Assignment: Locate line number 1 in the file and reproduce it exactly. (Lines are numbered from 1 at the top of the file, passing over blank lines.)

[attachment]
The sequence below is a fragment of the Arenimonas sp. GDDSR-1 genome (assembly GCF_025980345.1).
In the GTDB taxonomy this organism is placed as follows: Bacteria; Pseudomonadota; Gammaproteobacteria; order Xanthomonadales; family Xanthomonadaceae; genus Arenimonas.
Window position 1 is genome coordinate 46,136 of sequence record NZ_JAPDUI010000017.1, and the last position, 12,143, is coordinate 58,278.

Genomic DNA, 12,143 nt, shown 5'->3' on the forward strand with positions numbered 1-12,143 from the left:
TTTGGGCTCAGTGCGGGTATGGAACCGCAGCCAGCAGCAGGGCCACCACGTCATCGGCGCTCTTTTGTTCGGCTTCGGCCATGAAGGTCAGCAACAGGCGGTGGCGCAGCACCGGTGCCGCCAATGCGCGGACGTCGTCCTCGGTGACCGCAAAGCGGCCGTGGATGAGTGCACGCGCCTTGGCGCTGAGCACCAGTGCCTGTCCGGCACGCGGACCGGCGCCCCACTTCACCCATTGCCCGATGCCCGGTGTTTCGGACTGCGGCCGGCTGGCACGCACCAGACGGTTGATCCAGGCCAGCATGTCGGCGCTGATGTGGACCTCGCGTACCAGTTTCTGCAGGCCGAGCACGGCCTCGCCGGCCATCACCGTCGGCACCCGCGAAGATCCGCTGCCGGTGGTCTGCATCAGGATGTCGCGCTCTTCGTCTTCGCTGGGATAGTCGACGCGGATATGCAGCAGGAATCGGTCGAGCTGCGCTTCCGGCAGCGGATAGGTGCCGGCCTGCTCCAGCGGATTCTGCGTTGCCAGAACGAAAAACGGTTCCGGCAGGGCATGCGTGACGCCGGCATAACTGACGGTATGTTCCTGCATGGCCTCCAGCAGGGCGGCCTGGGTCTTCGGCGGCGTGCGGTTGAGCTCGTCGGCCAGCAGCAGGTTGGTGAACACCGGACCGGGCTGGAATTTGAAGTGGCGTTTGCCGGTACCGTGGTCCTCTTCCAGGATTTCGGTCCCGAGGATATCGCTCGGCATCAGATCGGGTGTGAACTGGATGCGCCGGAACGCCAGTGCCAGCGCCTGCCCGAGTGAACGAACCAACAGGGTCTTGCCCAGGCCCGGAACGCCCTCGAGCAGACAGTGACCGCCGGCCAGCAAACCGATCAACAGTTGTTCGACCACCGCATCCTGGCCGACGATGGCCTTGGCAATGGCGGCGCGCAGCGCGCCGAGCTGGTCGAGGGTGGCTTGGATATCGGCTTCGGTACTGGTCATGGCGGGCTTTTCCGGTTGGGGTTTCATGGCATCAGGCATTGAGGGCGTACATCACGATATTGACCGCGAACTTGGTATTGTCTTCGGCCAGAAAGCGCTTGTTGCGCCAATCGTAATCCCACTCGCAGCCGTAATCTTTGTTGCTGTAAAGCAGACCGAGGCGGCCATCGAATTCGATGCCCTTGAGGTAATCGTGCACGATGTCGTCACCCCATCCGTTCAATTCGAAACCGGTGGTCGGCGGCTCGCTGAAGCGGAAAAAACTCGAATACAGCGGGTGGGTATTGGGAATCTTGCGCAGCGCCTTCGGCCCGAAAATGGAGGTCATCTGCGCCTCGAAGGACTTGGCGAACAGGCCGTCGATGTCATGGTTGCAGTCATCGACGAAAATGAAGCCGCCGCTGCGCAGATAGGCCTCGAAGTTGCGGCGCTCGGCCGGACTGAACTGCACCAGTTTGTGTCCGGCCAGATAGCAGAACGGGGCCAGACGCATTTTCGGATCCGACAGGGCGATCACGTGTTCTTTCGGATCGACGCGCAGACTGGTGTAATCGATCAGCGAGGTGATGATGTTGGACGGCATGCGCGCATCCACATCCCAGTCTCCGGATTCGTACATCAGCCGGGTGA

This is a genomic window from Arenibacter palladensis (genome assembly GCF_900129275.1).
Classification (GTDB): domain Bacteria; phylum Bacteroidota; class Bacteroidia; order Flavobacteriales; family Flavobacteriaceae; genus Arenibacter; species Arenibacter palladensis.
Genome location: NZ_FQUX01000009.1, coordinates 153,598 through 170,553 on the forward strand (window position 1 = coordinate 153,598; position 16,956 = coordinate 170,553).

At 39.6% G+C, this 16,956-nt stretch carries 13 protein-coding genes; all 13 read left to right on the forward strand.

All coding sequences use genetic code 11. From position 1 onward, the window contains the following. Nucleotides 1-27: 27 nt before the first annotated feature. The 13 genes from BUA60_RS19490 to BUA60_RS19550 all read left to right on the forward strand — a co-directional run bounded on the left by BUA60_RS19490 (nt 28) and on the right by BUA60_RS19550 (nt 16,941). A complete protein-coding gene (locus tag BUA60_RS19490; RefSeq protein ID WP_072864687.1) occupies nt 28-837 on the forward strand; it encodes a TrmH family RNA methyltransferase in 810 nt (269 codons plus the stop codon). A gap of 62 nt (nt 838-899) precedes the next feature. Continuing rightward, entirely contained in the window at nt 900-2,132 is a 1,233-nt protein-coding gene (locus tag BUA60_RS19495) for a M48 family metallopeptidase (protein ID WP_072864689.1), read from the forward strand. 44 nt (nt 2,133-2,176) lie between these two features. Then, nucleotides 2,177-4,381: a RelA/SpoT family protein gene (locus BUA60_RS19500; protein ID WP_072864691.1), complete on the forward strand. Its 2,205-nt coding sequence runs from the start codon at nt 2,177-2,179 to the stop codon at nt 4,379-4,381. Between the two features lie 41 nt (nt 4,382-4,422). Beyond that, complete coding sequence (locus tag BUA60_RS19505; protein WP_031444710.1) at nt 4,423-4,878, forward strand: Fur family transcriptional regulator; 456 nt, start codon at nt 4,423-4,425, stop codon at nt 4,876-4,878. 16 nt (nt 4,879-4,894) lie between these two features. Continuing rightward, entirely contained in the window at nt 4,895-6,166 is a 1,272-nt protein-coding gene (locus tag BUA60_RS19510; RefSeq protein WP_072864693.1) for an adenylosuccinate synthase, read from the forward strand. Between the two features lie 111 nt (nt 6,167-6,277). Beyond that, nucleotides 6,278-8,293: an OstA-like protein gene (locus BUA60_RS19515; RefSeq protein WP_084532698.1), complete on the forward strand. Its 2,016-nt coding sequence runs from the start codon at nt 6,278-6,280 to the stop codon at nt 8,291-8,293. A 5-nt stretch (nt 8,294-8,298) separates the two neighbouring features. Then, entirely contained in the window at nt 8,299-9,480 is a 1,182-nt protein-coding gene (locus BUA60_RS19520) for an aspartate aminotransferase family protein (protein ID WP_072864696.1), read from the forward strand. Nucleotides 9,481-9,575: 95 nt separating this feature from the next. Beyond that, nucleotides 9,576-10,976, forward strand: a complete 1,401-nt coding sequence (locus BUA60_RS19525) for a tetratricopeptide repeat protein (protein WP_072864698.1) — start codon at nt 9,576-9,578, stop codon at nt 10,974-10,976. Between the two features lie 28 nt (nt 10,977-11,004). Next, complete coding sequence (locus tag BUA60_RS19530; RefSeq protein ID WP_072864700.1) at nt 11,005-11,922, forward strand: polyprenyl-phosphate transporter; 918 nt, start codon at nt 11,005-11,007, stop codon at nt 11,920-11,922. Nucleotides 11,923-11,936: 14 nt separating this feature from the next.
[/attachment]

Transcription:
The sequence below is a fragment of the Arenimonas sp. GDDSR-1 genome (assembly GCF_025980345.1).